Measurement period Tm is additionally determined by the comparison of gate-source voltage V11 with reference voltage Vref, for which the equation is:
C11 here denotes the capacitance value of the gate-source capacitance, while I20 denotes the constant charge current supplied by drive circuit 20 after the start of the control operation. Measurement period Tm, and thus charge current V34, are thus directly proportional to capacitance value C11 of gate-source capacitance 11.
The information, in the form of capacitor voltage V34, about the capacitance value C11 of gate-source voltage 11 obtained at the end of the measurement period is then utilized during the subsequent evolution of the control operation in drive circuit 20 to adjust the charge current or control current S20 to the capacitance value C11 of this gate-source capacitance. Drive circuit 20 here can be implemented, for example, such that it first supplies a charge current with a predetermined set-point value, and such that this charge current is increased or reduced relative to the current set-point value, as a function of whether gate-source capacitance 11 lies above or below a predetermined set-point value. In order to achieve a condition in which capacitor voltage V34 is supplied as calibration signal S30 to drive circuit 20 only at the end of the measurement period, an additional switch 42 is optionally provided which is controlled by comparator signal S31 and which is switched between capacitor 34 and drive circuit 20. The additional switch dependent on the comparator signal is switched on and off in complementary manner as compared to switching on and off switch 36.
Reference voltage Vref is preferably selected so as to be smaller than the threshold voltage of MOS transistor 10. This achieves a situation in which the calibration operation to set the charge current of drive circuit 20 is completed before the MOS transistor begins to conduct.
In the circuit shown in
An example of circuitry implementing drive circuit 20 is shown in
Drive circuit 20 of the circuit shown in
In the examples described above, measurement of the time period during which gate-source capacitance 11 is charged to the value of reference voltage Vref is effected by an analog time measurement arrangement which comprises a current source 33 and a capacitor 34. In the system of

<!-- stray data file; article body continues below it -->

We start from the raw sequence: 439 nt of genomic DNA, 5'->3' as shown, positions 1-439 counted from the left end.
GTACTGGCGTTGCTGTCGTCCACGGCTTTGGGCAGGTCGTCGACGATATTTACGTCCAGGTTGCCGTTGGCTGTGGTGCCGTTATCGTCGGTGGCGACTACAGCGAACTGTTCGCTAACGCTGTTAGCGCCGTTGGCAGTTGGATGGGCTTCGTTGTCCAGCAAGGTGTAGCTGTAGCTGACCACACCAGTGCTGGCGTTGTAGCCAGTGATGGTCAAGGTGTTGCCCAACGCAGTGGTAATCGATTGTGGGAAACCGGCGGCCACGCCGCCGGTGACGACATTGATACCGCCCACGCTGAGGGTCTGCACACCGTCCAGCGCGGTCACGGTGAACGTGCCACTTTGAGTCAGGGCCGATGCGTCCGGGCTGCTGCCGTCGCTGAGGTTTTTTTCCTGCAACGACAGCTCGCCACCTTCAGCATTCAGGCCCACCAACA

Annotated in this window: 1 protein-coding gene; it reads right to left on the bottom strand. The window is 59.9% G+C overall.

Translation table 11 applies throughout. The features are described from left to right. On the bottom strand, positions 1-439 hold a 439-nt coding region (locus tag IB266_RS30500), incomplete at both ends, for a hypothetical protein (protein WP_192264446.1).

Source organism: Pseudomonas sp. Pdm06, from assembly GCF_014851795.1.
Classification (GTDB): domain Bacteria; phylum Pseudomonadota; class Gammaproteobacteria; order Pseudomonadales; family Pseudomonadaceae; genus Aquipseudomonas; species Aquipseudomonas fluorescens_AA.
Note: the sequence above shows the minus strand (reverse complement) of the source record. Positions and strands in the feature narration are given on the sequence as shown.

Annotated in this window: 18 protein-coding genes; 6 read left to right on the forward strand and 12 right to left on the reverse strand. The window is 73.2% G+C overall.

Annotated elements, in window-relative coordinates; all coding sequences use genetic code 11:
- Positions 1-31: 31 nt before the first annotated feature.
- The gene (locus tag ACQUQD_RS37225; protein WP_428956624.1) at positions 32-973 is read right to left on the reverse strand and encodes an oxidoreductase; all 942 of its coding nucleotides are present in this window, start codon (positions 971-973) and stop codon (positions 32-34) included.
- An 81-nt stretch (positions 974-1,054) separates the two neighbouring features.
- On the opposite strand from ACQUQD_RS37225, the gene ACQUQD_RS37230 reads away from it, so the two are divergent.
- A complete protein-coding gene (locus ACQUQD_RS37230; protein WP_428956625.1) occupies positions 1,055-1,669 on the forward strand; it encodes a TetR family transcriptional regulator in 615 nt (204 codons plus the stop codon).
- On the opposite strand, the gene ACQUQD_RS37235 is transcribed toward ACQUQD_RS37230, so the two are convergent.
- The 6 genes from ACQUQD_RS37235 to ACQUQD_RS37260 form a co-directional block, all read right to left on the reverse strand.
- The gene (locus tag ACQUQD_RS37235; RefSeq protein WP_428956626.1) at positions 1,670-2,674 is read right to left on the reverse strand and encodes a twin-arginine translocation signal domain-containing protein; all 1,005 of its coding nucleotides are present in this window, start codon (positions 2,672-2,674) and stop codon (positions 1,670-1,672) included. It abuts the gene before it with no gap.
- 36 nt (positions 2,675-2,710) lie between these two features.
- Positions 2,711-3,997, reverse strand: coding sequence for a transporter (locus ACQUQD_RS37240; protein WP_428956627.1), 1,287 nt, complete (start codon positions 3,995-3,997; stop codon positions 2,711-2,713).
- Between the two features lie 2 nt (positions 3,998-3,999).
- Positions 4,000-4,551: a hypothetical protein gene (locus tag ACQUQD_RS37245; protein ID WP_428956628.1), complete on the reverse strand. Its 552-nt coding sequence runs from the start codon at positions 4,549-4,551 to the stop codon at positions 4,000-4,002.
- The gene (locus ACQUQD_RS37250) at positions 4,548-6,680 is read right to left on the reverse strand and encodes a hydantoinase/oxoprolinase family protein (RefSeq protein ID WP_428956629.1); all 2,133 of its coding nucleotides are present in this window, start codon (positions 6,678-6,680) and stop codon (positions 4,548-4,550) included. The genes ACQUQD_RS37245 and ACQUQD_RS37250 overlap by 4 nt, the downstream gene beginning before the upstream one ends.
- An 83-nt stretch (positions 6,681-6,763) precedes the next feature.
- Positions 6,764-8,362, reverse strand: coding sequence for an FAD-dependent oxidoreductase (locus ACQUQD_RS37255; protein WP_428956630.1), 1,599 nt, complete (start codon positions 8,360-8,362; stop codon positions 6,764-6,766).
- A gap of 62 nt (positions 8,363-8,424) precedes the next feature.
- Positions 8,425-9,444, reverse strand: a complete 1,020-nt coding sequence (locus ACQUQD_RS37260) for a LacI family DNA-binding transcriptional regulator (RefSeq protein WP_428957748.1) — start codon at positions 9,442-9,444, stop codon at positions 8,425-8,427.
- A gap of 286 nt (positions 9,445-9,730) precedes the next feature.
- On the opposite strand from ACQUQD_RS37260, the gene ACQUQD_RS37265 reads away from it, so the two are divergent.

It is of course also possible to replace the analog measuring device with a digital measuring device which, at the start of a rising edge for control signal Sin, is incremented in time with a clock signal until gate-source voltage V11 reaches reference voltage Vref. A possible example of such “digital” calibration circuit is shown in
The output of counter 41 is connected to data input D of register 40 which provides the calibration signal S30. At that output of counter 41 a counter value is available which, in enabled state, is incremented with each clock cycle of clock signal CLK.
With the circuit of
Assuming that counter 41 is reset prior to beginning or with beginning of the calibration period, then the value of counter 41 at the end of the calibration period is directly dependent on the length of calibration period and therefore directly dependent on the capacitance value of gate source capacitance 11. In the circuit of
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|U.S. Classification||324/601, 324/762.09|
|International Classification||G01R35/00, G01R31/28|
|Cooperative Classification||H03K17/687, H03K17/163|
|European Classification||H03K17/16B2B, H03K17/687|
|Nov 5, 2007||AS||Assignment|
Owner name: INFINEON TECHNOLOGIES AG, GERMANY
Free format text: ASSIGNMENT OF ASSIGNORS INTEREST;ASSIGNORS:CORTIGIANI, FABRIZIO;RAGONESI, GIANLUCA;SOLDA, SILVIA;AND OTHERS;REEL/FRAME:020110/0485;SIGNING DATES FROM 20070924 TO 20071011
|Mar 14, 2013||FPAY||Fee payment|
Year of fee payment: 4